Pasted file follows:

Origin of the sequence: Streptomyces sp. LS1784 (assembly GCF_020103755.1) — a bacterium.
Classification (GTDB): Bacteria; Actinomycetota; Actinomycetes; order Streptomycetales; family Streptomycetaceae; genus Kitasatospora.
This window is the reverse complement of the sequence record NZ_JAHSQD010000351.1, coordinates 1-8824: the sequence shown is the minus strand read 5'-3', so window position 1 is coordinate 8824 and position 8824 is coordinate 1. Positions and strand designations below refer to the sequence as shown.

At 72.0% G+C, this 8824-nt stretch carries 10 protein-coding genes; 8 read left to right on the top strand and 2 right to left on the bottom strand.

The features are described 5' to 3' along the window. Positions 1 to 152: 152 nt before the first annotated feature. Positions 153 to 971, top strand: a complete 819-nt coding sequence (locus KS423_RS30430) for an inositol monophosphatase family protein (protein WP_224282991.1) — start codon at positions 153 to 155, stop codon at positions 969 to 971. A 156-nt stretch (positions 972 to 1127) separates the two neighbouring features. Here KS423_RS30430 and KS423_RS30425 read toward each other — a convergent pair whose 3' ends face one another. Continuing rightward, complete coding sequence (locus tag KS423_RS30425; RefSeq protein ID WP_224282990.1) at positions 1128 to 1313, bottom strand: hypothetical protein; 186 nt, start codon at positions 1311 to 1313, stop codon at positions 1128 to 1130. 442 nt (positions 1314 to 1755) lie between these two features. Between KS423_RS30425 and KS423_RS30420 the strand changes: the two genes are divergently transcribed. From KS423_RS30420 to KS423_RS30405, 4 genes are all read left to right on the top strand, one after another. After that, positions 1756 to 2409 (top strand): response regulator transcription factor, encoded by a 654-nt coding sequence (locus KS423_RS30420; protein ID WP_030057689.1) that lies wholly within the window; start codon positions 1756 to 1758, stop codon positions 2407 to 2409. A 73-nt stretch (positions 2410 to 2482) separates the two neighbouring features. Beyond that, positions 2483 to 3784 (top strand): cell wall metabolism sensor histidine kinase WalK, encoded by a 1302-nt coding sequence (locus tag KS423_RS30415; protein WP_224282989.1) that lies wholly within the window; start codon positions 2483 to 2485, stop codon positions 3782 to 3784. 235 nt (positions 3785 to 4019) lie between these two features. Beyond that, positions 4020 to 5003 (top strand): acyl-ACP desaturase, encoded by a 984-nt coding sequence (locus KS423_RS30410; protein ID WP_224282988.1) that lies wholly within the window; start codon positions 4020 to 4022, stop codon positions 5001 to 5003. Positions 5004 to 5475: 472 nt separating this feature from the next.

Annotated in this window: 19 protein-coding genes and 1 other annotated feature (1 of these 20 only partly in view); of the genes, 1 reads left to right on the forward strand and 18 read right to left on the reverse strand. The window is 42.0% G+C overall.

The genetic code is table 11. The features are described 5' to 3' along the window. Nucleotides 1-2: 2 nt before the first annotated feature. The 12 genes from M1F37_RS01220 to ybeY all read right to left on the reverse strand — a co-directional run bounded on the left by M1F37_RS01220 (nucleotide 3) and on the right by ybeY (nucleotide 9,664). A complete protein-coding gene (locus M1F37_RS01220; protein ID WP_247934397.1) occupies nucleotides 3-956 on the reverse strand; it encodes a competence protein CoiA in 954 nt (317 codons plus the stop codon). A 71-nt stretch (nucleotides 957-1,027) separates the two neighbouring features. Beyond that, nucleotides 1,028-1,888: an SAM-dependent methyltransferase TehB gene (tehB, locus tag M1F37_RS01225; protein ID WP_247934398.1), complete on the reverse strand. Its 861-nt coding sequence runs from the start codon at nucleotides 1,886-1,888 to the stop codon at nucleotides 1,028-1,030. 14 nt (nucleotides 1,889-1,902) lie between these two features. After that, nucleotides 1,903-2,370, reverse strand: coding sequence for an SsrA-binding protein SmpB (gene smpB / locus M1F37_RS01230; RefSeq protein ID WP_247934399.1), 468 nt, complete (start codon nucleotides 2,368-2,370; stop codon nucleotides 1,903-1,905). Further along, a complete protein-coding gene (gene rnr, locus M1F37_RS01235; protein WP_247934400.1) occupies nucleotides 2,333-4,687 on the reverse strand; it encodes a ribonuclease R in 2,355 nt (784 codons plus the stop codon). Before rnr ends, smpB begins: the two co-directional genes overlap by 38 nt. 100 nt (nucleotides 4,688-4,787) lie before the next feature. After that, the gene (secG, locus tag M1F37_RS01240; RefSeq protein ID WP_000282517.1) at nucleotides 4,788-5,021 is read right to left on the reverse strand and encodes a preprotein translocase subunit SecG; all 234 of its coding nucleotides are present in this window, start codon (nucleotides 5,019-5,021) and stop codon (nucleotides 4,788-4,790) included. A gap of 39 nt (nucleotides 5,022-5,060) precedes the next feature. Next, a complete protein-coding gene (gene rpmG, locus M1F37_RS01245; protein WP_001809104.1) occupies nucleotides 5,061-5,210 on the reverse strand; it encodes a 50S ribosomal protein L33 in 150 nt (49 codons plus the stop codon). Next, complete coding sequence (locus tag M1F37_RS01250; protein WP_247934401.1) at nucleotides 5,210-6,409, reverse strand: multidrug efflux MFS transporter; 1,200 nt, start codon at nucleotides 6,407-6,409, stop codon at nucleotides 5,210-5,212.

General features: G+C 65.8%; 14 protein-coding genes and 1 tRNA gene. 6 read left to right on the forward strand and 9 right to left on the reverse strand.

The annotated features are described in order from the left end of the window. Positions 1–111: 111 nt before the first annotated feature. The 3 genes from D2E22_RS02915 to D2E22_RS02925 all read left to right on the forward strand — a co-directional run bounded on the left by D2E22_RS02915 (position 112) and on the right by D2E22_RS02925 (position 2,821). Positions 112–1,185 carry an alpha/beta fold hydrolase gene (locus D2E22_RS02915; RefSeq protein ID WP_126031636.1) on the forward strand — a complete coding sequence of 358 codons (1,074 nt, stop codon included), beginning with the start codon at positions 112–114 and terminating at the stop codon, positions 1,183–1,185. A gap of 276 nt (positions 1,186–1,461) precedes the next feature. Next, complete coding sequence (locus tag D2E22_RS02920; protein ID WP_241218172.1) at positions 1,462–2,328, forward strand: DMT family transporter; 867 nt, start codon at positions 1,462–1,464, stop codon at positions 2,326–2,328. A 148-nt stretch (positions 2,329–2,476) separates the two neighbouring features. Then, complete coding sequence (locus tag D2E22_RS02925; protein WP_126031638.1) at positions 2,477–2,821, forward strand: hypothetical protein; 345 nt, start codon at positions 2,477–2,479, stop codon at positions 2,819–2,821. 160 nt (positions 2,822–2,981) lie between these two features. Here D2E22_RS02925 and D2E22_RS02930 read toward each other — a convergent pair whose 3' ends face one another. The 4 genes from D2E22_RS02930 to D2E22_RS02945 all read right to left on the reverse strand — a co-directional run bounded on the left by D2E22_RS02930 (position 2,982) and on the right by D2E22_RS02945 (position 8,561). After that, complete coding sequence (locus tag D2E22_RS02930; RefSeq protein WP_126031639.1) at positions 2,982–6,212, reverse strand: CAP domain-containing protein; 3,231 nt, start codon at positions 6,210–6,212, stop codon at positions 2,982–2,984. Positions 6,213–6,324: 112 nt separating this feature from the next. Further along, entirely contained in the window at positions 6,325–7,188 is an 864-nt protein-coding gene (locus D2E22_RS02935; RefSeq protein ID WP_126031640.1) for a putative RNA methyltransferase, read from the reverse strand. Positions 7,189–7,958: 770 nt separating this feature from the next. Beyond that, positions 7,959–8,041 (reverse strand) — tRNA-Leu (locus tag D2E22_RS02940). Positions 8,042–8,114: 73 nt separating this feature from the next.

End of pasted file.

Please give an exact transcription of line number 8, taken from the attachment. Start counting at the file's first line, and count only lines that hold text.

General features: G+C 65.8%; 14 protein-coding genes and 1 tRNA gene. 6 read left to right on the forward strand and 9 right to left on the reverse strand.